Japan’s Greatest Irishman

International writer Koizumi Yakumo, born Patrick Lafcadio Hearn, spent his childhood in Ireland where Japanese gardens have now been created in his honour.

Sitting on a hillside overlooking the sweeping Tramore Bay in Waterford, a collection of stately gardens exist as a reminder of one man’s triumph in the face of adversity.

The Lafcadio Hearn Japanese Gardens are an oasis of tranquility – amidst sparkling waterfalls and streams, an air of utmost serenity prevails.

Elegant bridges inspired by traditional Japanese architecture, a natural amphitheatre built directly in to the landscape, rare plant specimens adding splashes of colour along the winding walkways – the Gardens bring the beauty of Japanese design to the Irish seaside.

A Family Legacy

Just two hours from Dublin and in the heart of Ireland’s Ancient East, the Gardens are an ode to author Lafcadio Hearn, later known as Koizumi Yakumo. Born in Greece, abandoned by his parents in Dublin, and later sent to America with nothing but $5 in his pocket, Hearn would one day become the medium through which the West came to know Japan.

Eventually settling in Japan, Hearn married to the beautiful Koizumi Setsu,changed his name to Koizumi Yakumo, and at last found tranquillity and peace.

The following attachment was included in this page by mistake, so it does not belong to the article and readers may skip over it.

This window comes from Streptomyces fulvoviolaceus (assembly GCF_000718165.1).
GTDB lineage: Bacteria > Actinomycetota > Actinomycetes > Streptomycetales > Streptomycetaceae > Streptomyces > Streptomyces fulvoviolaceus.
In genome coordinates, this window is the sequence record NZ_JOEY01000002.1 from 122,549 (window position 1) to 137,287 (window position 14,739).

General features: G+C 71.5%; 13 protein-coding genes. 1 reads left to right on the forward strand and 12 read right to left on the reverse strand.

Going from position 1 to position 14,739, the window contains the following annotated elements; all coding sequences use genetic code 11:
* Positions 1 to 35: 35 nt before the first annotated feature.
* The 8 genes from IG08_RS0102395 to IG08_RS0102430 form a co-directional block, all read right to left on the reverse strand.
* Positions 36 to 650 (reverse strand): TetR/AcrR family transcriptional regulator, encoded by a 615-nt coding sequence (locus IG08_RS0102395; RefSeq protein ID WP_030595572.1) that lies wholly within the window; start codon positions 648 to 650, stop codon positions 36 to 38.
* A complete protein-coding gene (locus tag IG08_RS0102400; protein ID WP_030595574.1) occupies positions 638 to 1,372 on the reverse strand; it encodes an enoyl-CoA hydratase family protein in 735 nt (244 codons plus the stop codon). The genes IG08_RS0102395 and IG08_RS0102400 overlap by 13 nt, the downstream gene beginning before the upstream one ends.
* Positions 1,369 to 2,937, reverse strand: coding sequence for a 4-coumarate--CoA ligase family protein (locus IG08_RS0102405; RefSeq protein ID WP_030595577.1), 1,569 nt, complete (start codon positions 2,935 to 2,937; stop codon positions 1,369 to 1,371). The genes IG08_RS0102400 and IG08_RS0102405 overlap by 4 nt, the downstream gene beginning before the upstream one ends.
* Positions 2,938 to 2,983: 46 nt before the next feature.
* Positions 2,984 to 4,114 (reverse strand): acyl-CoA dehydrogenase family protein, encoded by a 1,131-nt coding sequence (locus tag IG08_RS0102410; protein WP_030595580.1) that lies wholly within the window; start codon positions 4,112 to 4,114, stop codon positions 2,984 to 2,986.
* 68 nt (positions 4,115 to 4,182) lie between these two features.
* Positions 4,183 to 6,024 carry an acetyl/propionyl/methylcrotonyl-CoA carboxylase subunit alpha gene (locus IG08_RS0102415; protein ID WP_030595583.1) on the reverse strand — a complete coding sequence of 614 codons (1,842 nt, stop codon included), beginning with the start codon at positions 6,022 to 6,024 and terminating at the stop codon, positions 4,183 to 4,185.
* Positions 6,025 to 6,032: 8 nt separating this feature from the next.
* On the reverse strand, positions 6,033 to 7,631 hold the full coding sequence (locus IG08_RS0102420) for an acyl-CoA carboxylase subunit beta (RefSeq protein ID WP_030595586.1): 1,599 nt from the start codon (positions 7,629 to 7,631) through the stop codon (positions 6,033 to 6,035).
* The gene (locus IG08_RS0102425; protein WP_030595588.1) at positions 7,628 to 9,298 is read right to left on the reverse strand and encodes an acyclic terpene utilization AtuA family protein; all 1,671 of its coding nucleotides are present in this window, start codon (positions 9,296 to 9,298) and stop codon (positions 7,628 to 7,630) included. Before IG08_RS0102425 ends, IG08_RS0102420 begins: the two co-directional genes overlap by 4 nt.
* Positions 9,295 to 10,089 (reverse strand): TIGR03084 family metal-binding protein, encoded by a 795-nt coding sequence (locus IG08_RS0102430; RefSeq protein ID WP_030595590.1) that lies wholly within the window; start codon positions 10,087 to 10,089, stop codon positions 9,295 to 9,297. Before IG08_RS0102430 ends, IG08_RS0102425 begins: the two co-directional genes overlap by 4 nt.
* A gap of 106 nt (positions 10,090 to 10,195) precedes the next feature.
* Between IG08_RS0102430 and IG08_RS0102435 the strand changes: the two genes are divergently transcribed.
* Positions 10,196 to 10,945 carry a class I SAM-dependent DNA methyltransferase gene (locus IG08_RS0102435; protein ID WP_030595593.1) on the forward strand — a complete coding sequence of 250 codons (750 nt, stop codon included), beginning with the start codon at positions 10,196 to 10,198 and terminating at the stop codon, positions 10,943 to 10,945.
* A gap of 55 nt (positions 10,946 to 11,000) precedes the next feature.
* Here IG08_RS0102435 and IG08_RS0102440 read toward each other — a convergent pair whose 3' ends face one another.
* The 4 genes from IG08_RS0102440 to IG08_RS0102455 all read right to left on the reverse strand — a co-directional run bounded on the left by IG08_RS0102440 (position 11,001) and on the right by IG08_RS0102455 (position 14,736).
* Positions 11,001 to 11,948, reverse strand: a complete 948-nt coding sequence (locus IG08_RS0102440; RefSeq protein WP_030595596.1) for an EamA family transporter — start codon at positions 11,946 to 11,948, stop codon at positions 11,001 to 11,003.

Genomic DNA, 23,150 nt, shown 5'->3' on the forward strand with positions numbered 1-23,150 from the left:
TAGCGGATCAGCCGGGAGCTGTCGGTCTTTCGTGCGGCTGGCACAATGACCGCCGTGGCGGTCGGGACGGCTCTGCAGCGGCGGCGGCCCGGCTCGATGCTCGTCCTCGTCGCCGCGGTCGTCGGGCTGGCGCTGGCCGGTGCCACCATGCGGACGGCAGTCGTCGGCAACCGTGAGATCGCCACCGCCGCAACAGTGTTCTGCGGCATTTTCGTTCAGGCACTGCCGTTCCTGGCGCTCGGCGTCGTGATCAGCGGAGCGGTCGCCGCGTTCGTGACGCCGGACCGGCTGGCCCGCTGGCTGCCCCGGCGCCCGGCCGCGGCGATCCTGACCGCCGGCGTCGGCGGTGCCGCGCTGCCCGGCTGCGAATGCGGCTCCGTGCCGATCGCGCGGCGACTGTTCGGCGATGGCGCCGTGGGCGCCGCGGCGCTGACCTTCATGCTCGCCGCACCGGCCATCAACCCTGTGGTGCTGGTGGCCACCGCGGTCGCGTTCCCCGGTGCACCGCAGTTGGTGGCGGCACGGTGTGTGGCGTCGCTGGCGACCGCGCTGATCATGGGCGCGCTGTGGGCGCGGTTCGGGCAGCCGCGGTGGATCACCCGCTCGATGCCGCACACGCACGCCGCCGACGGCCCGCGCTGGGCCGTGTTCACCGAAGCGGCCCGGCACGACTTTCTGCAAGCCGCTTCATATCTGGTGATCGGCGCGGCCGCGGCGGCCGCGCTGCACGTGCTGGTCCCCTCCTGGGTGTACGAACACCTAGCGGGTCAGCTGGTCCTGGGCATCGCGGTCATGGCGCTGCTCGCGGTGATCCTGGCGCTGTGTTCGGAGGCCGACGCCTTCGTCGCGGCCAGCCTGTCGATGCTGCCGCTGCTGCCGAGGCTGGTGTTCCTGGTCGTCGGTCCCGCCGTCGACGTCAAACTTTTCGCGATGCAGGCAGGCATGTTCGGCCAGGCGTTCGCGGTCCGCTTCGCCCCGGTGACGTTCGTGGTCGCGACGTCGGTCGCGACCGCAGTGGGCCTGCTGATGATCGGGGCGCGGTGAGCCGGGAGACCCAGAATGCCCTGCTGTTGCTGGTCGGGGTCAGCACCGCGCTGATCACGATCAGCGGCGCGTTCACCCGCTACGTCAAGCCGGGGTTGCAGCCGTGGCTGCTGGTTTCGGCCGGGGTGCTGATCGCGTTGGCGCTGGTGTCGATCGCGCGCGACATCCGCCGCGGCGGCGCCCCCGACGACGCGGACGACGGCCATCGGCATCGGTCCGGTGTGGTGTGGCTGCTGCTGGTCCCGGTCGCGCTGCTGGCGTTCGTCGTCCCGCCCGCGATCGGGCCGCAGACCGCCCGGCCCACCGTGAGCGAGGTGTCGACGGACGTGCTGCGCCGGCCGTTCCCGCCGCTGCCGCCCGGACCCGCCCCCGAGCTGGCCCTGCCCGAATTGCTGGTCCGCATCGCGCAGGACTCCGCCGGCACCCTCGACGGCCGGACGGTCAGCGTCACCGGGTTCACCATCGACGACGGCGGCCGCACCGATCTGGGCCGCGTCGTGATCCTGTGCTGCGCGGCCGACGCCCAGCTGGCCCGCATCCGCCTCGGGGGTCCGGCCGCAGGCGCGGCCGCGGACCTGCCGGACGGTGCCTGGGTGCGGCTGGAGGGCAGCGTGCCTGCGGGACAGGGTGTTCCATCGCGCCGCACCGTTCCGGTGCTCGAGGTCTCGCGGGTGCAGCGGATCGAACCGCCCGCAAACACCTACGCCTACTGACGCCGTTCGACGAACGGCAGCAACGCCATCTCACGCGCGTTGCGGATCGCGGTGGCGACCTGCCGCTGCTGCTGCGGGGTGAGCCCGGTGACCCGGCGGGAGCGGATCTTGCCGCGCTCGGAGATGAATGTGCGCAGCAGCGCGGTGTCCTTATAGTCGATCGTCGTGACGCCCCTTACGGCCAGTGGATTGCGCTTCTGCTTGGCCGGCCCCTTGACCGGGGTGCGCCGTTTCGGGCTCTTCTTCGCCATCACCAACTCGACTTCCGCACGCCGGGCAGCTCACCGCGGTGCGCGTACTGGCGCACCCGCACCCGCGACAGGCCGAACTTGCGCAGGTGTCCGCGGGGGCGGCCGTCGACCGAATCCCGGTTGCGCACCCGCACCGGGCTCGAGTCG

Happy Summers in Tramore

Having spent his happiest childhood summers in Tramore, alongside his great aunt Sarah, the Gardens were created on the banks of the bay where Hearn last saw his father at the age of seven.

Conceived following the visit of Koizumi Bon, Hearn’s great grandson, in 2012, they were built on the site of an existing garden, incorporating mature trees, rocks, and water from a natural spring seamlessly into the design.

Life stories in the gardens

The different gardens track Hearn’s life, from his birth on the Greek island of Lefkas, his childhood spent in Victorian Ireland, his years working as a journalist in America and to Japan.

Hearn’s folk tales, musings, and discoveries about Japan brought knowledge of the Land of the Rising Sun to the West, connecting two cultures from opposites ends of the world. To this day, Hearn inspires collaboration and communication between Japan and the West.

Tramore has since established a friendship with the city of Matsue that gifted a bronze relief of Yakumo made by a acclaimed sculptor Minoru Kurasawa – today, it stands at ‘Journey’s End’ in the Gardens. Through his life and his story, Koizumi Yakumo continues to brings cultures together.

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